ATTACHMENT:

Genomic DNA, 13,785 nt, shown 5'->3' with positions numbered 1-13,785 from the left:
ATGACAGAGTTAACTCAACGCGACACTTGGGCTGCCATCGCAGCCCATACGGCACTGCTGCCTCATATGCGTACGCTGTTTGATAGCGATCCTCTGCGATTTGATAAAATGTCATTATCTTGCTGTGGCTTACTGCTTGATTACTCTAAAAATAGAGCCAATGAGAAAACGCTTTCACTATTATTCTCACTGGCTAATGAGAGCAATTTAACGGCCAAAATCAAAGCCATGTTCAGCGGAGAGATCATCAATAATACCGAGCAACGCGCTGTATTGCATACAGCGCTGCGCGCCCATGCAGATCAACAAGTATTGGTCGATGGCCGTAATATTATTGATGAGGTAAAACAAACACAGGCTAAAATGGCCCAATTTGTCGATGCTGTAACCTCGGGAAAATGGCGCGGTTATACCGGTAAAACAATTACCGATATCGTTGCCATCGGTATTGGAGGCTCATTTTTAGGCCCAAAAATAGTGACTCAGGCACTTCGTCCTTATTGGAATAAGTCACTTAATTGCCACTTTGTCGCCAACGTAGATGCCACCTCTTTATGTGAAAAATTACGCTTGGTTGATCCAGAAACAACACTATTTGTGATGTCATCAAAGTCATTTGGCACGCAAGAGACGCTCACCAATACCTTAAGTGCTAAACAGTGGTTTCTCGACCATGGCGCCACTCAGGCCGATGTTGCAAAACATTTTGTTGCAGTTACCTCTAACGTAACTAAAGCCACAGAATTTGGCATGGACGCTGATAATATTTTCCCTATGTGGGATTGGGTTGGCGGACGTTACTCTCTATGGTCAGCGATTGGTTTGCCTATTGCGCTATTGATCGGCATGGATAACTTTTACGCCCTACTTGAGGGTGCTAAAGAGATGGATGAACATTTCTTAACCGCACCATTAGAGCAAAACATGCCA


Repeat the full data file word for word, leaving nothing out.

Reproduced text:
Genomic DNA, 13,785 nt, shown 5'->3' with positions numbered 1-13,785 from the left:
ATGACAGAGTTAACTCAACGCGACACTTGGGCTGCCATCGCAGCCCATACGGCACTGCTGCCTCATATGCGTACGCTGTTTGATAGCGATCCTCTGCGATTTGATAAAATGTCATTATCTTGCTGTGGCTTACTGCTTGATTACTCTAAAAATAGAGCCAATGAGAAAACGCTTTCACTATTATTCTCACTGGCTAATGAGAGCAATTTAACGGCCAAAATCAAAGCCATGTTCAGCGGAGAGATCATCAATAATACCGAGCAACGCGCTGTATTGCATACAGCGCTGCGCGCCCATGCAGATCAACAAGTATTGGTCGATGGCCGTAATATTATTGATGAGGTAAAACAAACACAGGCTAAAATGGCCCAATTTGTCGATGCTGTAACCTCGGGAAAATGGCGCGGTTATACCGGTAAAACAATTACCGATATCGTTGCCATCGGTATTGGAGGCTCATTTTTAGGCCCAAAAATAGTGACTCAGGCACTTCGTCCTTATTGGAATAAGTCACTTAATTGCCACTTTGTCGCCAACGTAGATGCCACCTCTTTATGTGAAAAATTACGCTTGGTTGATCCAGAAACAACACTATTTGTGATGTCATCAAAGTCATTTGGCACGCAAGAGACGCTCACCAATACCTTAAGTGCTAAACAGTGGTTTCTCGACCATGGCGCCACTCAGGCCGATGTTGCAAAACATTTTGTTGCAGTTACCTCTAACGTAACTAAAGCCACAGAATTTGGCATGGACGCTGATAATATTTTCCCTATGTGGGATTGGGTTGGCGGACGTTACTCTCTATGGTCAGCGATTGGTTTGCCTATTGCGCTATTGATCGGCATGGATAACTTTTACGCCCTACTTGAGGGTGCTAAAGAGATGGATGAACATTTCTTAACCGCACCATTAGAGCAAAACATGCCA